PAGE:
Export West: How Intermountain West Metros Can Lead National Export Growth and Boost Competitiveness

July 26, 2010

In the beginning of 2010, with U.S. output growth modest and job growth nonexistent, President Obama devoted a portion of his State of the Union Address to “fixing the problems that are hampering our growth.” One of these problems, according to the president, was a lack of international export sales. The president linked an increase in exports to an increase in jobs, and pledged to double the nation’s exports over the next five years.

Doubling exports, whether or not it happens in the next five years, would be a major boon to the Intermountain West’s largest metropolitan areas. Such a doubling would bring the West’s large metros thousands of good jobs and see them expand on their existing strengths in the world economy. The prospect of such gains is especially attractive in the Mountain zone, moreover, given the present moment of self-reflection in a region that appears faced with the partial breakdown of its traditional migration- and real estate-driven growth machine.

An analysis of export activity in the 10 largest metros of the Intermountain West for the years 2003 to 2008 reveals that:

  • Exports are an important source of good jobs in the Mountain West and export growth has the potential to generate significant and much-needed job creation in the region. In 2008 fully 454,000 workers in the 10 largest Intermountain region metros were employed in export-related jobs, with thousands of other local jobs dependent on the spending on local services that those earnings generate. What is more, export jobs are good jobs: The typical Mountain metro worker employed in his or her metro’s top export industry earns nearly 1.5 times the wage of the average American worker.

  • The major Mountain region metropolitan areas are not exceptionally large exporters in dollar terms but a number of them export a significant portion of their overall output. Seven out of 10 of the Intermountain West’s large metros depend on exports for larger shares of their gross metropolitan product (GMP) than the nation’s largest 100 metros taken together. Mountain metros, moreover, not only expanded their export sales but also grew more export intensive from 2003 to 2008. Only in Phoenix did export intensity decline.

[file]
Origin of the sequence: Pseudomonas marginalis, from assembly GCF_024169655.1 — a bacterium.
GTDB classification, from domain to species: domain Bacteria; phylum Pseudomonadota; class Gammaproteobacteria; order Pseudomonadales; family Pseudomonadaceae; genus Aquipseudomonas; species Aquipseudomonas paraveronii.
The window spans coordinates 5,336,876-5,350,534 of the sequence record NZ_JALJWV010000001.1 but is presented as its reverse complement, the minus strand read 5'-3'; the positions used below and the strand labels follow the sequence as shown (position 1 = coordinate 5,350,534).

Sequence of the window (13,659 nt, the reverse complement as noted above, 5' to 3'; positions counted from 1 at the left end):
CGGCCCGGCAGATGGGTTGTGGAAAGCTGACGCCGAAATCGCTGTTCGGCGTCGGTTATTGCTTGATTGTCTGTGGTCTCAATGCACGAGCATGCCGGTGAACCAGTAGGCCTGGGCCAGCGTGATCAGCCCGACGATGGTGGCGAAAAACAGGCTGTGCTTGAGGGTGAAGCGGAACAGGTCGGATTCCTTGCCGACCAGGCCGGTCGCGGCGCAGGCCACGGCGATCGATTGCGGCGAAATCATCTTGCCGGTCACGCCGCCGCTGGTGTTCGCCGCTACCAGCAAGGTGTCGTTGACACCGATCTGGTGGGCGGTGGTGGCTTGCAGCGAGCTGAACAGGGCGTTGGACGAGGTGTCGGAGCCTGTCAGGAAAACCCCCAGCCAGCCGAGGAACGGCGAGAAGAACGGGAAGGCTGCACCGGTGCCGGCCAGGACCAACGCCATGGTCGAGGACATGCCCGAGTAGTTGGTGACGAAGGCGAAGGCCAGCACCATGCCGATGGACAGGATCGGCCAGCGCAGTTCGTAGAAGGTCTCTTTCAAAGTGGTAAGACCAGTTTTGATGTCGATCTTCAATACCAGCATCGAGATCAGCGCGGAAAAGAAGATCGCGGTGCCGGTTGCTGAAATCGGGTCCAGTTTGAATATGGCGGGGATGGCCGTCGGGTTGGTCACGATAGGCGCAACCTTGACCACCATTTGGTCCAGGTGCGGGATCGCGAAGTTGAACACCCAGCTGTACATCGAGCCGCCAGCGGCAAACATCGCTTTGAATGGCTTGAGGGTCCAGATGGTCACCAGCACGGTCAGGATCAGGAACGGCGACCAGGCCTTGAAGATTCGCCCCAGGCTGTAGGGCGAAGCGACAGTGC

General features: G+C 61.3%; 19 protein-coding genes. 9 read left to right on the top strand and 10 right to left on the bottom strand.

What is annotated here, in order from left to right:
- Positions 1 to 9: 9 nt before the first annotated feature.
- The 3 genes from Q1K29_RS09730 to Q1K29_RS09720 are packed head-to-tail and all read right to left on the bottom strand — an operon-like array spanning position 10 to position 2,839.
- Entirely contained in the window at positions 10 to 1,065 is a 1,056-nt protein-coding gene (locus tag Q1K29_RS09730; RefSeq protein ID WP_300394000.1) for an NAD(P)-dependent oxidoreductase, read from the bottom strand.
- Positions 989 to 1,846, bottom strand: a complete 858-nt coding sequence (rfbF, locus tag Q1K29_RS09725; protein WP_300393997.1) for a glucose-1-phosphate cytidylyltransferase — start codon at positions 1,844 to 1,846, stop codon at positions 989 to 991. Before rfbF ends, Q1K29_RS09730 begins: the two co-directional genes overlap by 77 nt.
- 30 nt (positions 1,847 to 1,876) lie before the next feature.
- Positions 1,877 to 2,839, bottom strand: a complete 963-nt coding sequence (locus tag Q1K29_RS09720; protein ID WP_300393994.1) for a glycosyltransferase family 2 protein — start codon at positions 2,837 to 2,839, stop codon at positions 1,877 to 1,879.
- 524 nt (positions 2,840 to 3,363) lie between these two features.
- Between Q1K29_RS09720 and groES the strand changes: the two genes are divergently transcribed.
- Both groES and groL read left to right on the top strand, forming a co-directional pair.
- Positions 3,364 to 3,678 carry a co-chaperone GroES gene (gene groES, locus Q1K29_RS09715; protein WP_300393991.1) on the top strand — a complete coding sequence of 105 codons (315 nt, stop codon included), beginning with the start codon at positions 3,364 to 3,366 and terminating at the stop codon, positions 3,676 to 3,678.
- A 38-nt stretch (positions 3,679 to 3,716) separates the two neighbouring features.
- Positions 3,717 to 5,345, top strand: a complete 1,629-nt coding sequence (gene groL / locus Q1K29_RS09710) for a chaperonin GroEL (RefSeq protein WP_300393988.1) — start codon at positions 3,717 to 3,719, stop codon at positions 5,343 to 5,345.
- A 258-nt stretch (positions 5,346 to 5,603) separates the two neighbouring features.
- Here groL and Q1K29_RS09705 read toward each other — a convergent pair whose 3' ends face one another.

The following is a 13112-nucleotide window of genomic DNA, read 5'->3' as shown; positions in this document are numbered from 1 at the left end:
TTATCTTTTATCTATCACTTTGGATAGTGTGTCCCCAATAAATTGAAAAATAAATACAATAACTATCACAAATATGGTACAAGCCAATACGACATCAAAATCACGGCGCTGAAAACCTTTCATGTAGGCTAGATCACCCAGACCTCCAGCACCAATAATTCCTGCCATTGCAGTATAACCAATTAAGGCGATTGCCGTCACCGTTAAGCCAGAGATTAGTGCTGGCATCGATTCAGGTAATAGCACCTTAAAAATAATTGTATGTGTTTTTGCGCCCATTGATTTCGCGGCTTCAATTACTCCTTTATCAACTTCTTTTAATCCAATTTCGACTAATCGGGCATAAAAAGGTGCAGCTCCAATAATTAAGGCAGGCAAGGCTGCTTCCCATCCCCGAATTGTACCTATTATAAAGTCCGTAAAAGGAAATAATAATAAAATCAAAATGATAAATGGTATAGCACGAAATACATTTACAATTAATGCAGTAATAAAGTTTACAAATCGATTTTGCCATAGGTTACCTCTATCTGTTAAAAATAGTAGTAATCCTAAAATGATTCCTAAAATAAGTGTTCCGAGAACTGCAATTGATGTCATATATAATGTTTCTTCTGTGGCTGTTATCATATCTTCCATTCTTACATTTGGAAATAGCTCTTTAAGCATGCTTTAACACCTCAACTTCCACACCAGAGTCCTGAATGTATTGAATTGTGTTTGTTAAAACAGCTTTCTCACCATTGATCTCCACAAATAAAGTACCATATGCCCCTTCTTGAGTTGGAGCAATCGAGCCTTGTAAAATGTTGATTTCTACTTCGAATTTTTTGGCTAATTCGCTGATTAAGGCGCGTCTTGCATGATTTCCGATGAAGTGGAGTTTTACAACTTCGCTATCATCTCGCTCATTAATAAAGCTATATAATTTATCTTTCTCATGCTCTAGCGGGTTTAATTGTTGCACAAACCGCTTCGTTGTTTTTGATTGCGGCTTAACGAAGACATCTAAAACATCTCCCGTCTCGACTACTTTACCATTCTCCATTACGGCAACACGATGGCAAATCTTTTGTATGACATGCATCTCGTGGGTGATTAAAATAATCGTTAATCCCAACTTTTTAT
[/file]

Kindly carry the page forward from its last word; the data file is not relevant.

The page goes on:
• Services constitute a greater share of export activity in the Intermountain West metros than they do in the average large metro nationally. Service exports—ranging from architecture and engineering to consulting, education, and tourism—represent a strength of the Mountain region. Service sales comprise a much larger share of Mountain metro exports, at 45 percent, than they do for the country’s largest 100 metros as a group In two Mountain metros—Las Vegas and Denver—services account for the majority of all regional exports. In fact, Las Vegas generated a larger share of its GMP from service exports in 2008 than any other major metro.

  • The Mountain region’s large metros are quite varied in their export specializations. Computer and electronic product manufacturing stands out as one of the region’s clear specializations, as well as transportation equipment (frequently related to defense); service production, including tourism; and metal manufacturing. Across metros, however, the export bases of some economies appear far more diversified. However, export earnings in the prominent computer and electronics industry actually fell in seven metros over the five-year period studied, pointing to the need to maintain constant vigilance in the face of changing global markets.

  • Strengths in manufacturing and innovation tend to drive metropolitan export power. Manufacturing industries nationally are the most export oriented and tend to be more innovative, defined by patent production. Exemplifying this in the West is Boise, the region’s patent leader and number two metro on manufacturing and export intensity indicators.

  • Canada and Mexico remain the region’s leading export markets but major growth opportunities reside in large emerging markets like Brazil, India, and China (the “BICs”). With years of potentially tepid domestic sales ahead, companies need to redouble their search for new sources of demand. Despite the region’s close proximity, exports from the large Mountain metros are no more likely to be destined for Mexico than the average large metropolitan area’s. And while five of the Mountain metros capitalized on opportunities farther afield—in the BICs, for example—five stood on the sidelines with below average growth in exports to these markets.

Confronted by a malfunction of the region’s real estate-driven long boom, the Mountain West metros need to locate new sources of demand to power sustainable growth. Exports of goods and services to international markets can provide one such source. For that reason, metropolitan leaders and their federal, state, and private sector partners need to engage in exports to create good-paying jobs at home.